Charla: "Exploiting Semantic Analysis of Documents for the Domain User"

Evangelos Milios, Dalhousie University, Canadá
7 Agosto, 2015 - 10:00
Sala Auditorio 4to piso DCC
Bárbara Poblete, académica DCC UChile



Many document organization tasks, such as a student writing the related work chapter of a thesis, a professor surveying the state of the art in a proposal or planning a reading course, or a conference chair organizing sessions would be performed more efficiently through the use of document clustering. Fully unsupervised document clustering does not always yield clusters that are relevant to the user’s point of view. In this work, we pursue document clustering algorithms that allow the interactive engagement of the user in the clustering process. The main challenge is how to obtain useful clusters with minimum user effort. To address this challenge, we propose (1) a user-supervised double clustering algorithm, designed in three stages, and (2) a novel approach for mapping documents to entities and concepts. 


The user-supervised double clustering algorithm was demonstrated to be competitive to state-of-the-art clustering algorithms. It was further extended into an ensemble algorithm to incorporate Wikipedia concepts in the document representation. User supervision was introduced into these algorithms in the form of term supervision (term labelling) and document supervision. A visual interface was designed to make the algorithms accessible to real domain users. The work received the Best Student Paper award at ACM DocEng 2014. 


To address the problem of coming up with succinct and intuitive representations of documents in terms of entities and concepts, we have pursued two directions of research: (1) we designed a system that accomplishes entity recognition and disambiguation using the Wikipedia category structure in multiple languages.  We are currently extending this system to concept recognition and disambiguation. Our system got the first prize in the ERD challenge at ACM SIGIR 2014; (2) we proposed a simple but very effective approach for computing semantic relatedness between words and documents based on the Google n-gram corpus, which is competitive to human performance on standard word pair data sets.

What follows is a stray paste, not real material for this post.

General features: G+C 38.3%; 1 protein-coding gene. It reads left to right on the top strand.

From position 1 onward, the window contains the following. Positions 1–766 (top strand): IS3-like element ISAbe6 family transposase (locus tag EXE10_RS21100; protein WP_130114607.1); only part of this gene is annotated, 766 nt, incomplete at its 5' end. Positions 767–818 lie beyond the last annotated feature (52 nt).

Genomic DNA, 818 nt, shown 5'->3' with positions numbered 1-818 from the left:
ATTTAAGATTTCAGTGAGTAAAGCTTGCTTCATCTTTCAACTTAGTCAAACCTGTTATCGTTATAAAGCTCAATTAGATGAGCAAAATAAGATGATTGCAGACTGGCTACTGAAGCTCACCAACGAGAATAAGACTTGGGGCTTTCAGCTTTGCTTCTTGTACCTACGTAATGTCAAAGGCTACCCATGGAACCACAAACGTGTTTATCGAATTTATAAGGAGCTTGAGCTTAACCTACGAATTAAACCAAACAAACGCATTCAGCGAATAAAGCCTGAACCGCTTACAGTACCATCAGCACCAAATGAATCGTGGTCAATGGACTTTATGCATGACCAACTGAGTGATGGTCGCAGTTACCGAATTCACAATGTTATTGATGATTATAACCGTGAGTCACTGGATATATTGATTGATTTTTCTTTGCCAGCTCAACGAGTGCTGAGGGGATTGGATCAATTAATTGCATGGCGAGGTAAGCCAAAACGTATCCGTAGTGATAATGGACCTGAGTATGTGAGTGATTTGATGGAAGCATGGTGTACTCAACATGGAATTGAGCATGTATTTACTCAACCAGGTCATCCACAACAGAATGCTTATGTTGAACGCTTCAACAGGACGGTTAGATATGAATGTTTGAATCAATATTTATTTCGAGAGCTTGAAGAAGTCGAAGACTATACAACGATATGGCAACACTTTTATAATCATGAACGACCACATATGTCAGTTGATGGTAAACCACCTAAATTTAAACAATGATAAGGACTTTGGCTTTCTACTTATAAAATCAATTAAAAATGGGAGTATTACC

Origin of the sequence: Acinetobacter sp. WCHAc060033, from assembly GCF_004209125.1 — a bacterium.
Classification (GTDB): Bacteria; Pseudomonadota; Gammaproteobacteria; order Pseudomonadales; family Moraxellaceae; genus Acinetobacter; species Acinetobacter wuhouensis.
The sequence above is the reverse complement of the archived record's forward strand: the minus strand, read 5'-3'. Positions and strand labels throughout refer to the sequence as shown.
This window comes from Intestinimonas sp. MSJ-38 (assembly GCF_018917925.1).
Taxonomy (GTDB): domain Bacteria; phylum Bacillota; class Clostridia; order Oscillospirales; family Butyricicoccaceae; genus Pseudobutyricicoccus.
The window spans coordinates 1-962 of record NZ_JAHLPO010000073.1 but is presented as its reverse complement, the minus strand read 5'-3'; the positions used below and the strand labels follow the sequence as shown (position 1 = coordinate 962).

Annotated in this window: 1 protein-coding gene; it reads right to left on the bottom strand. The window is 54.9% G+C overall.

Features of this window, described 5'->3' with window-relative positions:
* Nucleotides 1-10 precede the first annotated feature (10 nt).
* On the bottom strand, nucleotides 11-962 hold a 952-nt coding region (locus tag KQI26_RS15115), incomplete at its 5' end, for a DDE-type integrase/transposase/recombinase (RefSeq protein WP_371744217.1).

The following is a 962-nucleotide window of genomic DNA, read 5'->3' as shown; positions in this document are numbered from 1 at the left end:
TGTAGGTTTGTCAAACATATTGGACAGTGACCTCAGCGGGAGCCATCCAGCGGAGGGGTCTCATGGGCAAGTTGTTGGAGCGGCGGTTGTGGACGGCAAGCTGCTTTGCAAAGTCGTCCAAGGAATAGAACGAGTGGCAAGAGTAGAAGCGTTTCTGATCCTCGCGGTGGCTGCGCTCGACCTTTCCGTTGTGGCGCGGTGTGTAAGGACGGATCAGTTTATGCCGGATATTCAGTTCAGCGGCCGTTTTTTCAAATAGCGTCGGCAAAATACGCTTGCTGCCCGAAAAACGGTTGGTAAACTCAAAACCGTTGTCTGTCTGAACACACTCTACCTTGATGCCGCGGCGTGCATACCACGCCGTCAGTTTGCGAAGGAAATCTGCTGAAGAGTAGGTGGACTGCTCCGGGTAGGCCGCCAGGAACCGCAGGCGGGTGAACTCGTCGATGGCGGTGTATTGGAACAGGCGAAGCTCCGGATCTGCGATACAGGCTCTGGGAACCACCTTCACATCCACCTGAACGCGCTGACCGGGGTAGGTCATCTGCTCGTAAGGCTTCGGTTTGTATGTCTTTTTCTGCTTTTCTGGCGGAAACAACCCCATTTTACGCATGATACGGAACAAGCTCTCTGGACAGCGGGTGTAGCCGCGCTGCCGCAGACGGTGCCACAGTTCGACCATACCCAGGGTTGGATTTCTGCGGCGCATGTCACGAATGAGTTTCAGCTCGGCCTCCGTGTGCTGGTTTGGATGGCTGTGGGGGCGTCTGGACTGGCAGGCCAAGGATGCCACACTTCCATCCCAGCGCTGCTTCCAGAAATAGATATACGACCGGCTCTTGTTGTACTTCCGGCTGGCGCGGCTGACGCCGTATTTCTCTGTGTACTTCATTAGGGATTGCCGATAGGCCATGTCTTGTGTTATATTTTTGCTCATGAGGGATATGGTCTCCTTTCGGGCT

The clustering work is joint with H. Nourashraf and D. Arnold, the ERD work with Marek Lipczak and Arash Koushkestani, and the Google n-gram based semantic relatedness with Aminul Islam and Vlado Keselj.


About the speaker:


Evangelos Milios received a diploma in Electrical Engineering from the National Technical University of Athens, Greece, in 1980 and Master's and Ph.D. degrees in Electrical Engineering and Computer Science from the Massachusetts Institute of Technology, Cambridge, Massachusetts, from where he graduated in 1986. While at M.I.T., he was a member of Digital Signal Processing group and he worked on acoustic signal interpretation problems at the M.I.T. Lincoln Laboratory. After spending 5 years doing research on shape analysis and sensor-based mobile robotics in the Department of Computer Science, University of Toronto, he joined York University in 1991 as an Associate Professor. Since July of 1998 he has been with the Faculty of Computer Science, Dalhousie University, Halifax, Nova Scotia, where he is Professor and Killam Chair of Computer Science. He served as Director of the Graduate Program (1999-2002) and he is currently Associate Dean, Research. He is a Senior Member of the IEEE. He was a member of the ACM Dissertation Award committee (1990-1992), a member of the AAAI/SIGART Doctoral Consortium Committee (1997-2001) and he is co-editor-in-chief of the journal Computational Intelligence. He has published on the processing, interpretation and use of visual and range signals for landmark-based navigation and map construction in single- and multiagent robotics. His current research activity is centered on modelling and mining of content and link structure of Networked Information Spaces.



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